With all the new gadgets in cars these days it’s no wonder the Department’s National Highway Traffic Safety Administration (NHTSA) is concerned about distracted driving. U.S. Transportation Secretary Ray LaHood announced on February 16 the first-ever proposed guidelines to encourage automobile manufacturers to limit the distraction risk for in-vehicle electronic devices. This proposal came after President Obama’s FY budget request of $330 million over the next six years for distracted driving programs. 

At this time, Phase I of the guidelines does not include heavy vehicles, but will be examined at a later date. 

“Distracted driving is a dangerous and deadly habit onAmerica’s roadways — that’s why I’ve made it a priority to encourage people to stay focused behind the wheel,” said LaHood. “These guidelines are a major step forward in identifying real solutions to tackle the issue of distracted driving for drivers of all ages.” 

The NHTSA recognizes that manufacturer’s want to build vehicles that include the tools and conveniences that we as Americans have come to expect. The guidelines would offer guidance to automakers to help them develop electronic devices that provide features consumers want — without disrupting a driver’s attention or sacrificing safety.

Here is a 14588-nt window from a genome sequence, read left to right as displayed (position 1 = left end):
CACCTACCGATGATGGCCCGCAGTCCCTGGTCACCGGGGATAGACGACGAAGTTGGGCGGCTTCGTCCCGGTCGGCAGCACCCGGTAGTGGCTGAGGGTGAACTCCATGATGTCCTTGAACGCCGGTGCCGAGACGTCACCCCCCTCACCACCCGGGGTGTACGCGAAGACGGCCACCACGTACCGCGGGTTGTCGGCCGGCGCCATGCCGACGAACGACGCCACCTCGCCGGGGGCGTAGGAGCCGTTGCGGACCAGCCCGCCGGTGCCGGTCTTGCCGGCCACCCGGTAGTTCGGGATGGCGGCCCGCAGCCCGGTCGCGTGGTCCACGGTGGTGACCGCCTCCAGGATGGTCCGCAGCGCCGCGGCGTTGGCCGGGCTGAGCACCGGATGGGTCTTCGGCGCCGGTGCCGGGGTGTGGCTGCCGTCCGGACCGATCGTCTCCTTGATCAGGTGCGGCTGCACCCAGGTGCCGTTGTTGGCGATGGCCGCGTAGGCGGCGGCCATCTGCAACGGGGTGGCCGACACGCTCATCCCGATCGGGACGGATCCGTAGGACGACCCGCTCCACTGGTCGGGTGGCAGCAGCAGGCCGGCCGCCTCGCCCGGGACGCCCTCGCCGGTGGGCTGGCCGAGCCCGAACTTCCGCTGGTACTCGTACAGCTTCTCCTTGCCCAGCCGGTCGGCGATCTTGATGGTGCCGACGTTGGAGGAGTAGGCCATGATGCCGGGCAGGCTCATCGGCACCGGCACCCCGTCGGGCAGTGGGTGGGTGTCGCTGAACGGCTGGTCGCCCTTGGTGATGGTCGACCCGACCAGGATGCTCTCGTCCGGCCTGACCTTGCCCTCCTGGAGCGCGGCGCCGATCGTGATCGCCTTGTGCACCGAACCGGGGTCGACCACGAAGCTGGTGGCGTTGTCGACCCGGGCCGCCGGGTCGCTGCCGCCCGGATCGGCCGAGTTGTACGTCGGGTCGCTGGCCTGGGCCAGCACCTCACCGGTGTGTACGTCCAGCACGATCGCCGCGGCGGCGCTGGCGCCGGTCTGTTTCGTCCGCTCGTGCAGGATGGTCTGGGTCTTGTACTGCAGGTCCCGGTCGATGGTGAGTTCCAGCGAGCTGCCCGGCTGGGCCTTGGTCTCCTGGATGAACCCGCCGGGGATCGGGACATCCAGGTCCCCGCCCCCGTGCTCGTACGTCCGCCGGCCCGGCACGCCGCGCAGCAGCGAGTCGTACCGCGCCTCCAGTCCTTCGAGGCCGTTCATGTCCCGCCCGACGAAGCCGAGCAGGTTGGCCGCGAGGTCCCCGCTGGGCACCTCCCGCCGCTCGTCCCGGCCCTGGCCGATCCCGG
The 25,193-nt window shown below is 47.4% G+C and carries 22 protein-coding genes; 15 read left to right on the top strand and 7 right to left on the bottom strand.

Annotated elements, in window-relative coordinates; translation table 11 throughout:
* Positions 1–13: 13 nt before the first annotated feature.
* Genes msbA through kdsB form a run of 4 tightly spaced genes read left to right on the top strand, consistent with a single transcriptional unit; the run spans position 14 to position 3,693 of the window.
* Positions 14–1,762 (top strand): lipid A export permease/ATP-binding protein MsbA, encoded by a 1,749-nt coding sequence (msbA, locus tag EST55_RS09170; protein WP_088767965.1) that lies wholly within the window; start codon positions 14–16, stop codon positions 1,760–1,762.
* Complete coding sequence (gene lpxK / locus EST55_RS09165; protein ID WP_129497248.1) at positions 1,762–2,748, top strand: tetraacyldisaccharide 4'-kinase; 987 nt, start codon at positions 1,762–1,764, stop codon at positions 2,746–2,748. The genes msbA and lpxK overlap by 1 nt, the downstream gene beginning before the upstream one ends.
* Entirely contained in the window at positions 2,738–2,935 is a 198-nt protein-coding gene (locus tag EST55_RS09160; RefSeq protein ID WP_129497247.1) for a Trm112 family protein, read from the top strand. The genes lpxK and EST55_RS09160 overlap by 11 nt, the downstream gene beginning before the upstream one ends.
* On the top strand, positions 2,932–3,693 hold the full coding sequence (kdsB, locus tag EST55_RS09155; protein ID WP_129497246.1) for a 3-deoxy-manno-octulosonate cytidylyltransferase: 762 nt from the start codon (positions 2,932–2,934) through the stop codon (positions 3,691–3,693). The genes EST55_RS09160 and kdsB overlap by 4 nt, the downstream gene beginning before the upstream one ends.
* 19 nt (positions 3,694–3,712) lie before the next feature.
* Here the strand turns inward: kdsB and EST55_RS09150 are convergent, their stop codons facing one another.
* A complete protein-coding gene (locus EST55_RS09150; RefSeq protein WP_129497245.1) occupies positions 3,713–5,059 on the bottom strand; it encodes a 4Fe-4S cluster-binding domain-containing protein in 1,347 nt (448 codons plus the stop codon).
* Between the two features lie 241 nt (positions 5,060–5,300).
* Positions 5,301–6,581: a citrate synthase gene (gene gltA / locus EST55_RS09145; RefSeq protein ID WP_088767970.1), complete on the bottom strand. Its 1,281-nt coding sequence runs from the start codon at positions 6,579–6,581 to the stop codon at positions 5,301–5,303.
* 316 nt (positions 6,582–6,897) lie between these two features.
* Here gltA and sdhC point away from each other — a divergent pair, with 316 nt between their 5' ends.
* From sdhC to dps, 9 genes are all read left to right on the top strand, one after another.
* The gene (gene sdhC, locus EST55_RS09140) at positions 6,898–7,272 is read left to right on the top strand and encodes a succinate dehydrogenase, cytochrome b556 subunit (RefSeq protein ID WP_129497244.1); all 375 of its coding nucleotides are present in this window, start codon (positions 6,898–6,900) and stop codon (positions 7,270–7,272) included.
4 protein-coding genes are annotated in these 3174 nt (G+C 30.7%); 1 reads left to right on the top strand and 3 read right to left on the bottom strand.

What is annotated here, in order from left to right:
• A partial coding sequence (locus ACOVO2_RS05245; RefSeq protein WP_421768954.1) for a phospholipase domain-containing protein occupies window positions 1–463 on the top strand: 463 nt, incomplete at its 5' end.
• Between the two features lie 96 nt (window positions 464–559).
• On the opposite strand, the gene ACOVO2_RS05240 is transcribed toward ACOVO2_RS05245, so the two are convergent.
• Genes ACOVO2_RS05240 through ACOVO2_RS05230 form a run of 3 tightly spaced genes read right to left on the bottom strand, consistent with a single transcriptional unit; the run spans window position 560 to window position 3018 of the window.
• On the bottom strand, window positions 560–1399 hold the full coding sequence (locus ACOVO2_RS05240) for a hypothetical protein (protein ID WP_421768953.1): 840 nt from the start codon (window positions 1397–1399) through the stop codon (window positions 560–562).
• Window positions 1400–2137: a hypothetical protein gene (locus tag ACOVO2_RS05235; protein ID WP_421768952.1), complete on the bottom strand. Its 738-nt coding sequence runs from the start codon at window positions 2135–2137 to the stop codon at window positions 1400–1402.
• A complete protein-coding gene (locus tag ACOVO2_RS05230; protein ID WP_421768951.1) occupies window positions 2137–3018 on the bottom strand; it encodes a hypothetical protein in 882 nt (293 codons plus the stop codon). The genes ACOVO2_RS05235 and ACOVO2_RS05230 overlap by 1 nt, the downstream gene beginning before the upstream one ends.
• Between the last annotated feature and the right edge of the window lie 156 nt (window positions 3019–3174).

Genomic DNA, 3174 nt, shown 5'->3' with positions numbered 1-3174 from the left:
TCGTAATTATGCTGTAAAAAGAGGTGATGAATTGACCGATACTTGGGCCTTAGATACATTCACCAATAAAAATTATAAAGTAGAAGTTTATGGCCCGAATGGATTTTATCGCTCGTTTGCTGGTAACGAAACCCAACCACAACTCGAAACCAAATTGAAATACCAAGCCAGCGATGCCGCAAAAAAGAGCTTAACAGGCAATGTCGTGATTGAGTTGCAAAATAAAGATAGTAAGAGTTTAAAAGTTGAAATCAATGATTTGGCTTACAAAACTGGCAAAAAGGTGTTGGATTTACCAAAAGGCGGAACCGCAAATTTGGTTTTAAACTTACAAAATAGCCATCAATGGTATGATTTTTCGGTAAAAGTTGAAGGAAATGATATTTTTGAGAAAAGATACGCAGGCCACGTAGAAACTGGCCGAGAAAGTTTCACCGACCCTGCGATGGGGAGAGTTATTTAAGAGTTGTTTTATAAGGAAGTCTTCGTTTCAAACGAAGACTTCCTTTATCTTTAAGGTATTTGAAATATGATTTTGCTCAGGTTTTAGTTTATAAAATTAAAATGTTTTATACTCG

The proposed Phase I distraction guidelines include recommendations for:

  • Reduce complexity and task length required by the device
  • Limit device operation to one hand only (leaving the other hand to remain on the steering wheel to control the vehicle)
  • Limit individual off-road glances requiring for device operation to no more than two seconds in duration
  • Limit unnecessary visual information in the driver’s field of view, and
  • Limit the amount of manual inputs required for device operations

 The proposed guidelines would also recommend disabling of the following operations by in-vehicle electronic devices while driving, unless the device is intended for passengers, or if the vehicle is stopped and the transmission shift lever is in park: 

  • Visual-manual text messaging
  • Visual-manual Internet browsing
  • Visual-manual social media browsing
  • Visual-manual navigation system destination entry by address
  • Visual-manual 10-digit phone dialing, and
  • Displaying to the driver more than 30 characters of text unrelated to the driving task. 

The Phase I guidelines published in the Feb. 16 Federal Register are open to the public for 60 days to comment on the proposal. After the agency reviews, analyzes and responds to public input, the final guidelines will be issued.

Stay tuned to Pay4Freight.com for information on Phase II and Phase III.